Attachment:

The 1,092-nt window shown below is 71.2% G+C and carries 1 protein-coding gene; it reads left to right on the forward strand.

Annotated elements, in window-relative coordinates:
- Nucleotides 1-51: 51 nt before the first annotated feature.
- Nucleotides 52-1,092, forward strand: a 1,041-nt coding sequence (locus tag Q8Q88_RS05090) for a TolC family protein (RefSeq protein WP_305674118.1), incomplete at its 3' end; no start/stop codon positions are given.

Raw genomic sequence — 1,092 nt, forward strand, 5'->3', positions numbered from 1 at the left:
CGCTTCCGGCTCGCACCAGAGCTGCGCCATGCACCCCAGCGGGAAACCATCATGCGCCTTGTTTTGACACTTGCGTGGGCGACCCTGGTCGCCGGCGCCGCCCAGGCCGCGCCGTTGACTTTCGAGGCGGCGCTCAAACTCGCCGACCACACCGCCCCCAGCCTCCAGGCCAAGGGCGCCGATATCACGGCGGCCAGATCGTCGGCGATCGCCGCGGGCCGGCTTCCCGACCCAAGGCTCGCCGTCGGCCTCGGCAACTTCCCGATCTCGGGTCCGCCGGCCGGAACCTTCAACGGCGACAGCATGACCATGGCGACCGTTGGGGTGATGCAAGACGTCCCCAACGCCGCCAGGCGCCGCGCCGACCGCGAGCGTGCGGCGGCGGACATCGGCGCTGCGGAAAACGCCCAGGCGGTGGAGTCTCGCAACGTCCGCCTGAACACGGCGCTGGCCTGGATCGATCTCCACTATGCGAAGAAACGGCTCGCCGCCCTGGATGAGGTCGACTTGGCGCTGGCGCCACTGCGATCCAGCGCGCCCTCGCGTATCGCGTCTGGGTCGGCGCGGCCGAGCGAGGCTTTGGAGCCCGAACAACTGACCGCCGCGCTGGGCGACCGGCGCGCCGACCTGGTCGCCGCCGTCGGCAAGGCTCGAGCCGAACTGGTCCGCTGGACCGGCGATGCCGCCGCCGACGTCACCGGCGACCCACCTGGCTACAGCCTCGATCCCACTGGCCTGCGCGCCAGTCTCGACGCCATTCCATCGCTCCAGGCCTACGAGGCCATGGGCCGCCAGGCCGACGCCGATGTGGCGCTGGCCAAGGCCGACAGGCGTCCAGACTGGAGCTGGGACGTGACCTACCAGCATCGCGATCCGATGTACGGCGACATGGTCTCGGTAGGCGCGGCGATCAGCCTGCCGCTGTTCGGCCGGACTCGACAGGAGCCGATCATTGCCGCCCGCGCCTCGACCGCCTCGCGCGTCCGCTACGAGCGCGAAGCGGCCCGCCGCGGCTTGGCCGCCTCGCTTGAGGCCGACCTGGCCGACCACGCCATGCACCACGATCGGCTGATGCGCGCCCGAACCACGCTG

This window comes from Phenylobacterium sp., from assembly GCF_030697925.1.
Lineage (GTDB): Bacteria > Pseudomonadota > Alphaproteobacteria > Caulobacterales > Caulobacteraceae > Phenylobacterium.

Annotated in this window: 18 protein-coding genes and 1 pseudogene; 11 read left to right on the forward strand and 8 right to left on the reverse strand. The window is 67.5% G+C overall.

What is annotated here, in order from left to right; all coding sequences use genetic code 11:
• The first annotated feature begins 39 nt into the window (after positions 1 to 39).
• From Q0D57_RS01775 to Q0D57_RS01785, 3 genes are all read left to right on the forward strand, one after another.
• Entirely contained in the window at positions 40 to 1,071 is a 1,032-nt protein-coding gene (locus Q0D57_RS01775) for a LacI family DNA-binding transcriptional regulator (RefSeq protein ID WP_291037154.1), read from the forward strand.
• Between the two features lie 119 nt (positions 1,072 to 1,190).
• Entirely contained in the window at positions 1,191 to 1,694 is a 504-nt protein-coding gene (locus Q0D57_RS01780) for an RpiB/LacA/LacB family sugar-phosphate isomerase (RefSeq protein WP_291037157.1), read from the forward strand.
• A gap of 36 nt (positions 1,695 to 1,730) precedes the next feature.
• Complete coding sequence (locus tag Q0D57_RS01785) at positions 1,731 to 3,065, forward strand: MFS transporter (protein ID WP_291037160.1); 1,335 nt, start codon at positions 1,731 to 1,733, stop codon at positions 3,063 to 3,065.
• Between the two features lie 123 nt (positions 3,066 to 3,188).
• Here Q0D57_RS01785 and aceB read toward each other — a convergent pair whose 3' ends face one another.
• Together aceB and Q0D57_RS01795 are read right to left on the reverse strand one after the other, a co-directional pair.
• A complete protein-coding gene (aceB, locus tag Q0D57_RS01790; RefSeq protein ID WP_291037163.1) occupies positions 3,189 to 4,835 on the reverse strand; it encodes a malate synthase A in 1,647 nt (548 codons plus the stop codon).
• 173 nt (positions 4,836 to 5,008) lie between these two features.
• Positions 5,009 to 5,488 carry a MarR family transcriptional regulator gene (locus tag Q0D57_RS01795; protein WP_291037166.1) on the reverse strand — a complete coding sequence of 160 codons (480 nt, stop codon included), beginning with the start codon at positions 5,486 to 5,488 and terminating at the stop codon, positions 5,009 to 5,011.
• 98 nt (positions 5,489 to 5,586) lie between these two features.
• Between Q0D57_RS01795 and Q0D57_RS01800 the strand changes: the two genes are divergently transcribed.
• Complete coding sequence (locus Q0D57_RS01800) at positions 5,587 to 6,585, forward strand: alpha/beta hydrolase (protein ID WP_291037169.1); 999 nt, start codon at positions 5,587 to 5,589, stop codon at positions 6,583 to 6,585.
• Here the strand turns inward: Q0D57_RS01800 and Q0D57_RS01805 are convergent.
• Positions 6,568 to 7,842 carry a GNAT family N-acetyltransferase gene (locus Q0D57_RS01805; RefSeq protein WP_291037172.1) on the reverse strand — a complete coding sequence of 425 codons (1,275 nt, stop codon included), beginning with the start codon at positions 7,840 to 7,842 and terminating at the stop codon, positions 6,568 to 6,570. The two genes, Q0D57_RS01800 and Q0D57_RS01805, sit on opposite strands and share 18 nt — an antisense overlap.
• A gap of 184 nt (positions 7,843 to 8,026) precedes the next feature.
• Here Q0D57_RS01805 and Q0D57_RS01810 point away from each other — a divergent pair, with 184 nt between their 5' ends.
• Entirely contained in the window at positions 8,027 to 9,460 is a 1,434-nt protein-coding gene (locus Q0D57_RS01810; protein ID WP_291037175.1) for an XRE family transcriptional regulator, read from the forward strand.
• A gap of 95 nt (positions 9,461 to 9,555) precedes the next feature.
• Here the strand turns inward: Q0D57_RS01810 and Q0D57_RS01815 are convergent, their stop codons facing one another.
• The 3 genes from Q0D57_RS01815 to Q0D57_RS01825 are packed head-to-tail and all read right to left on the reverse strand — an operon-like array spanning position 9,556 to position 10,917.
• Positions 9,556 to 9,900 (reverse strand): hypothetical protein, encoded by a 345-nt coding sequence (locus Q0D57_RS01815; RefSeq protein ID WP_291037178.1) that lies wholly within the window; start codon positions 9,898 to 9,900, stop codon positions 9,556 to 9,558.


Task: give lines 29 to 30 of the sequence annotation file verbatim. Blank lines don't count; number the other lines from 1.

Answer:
• A gap of 184 nt (positions 7,843 to 8,026) precedes the next feature.
• Here Q0D57_RS01805 and Q0D57_RS01810 point away from each other — a divergent pair, with 184 nt between their 5' ends.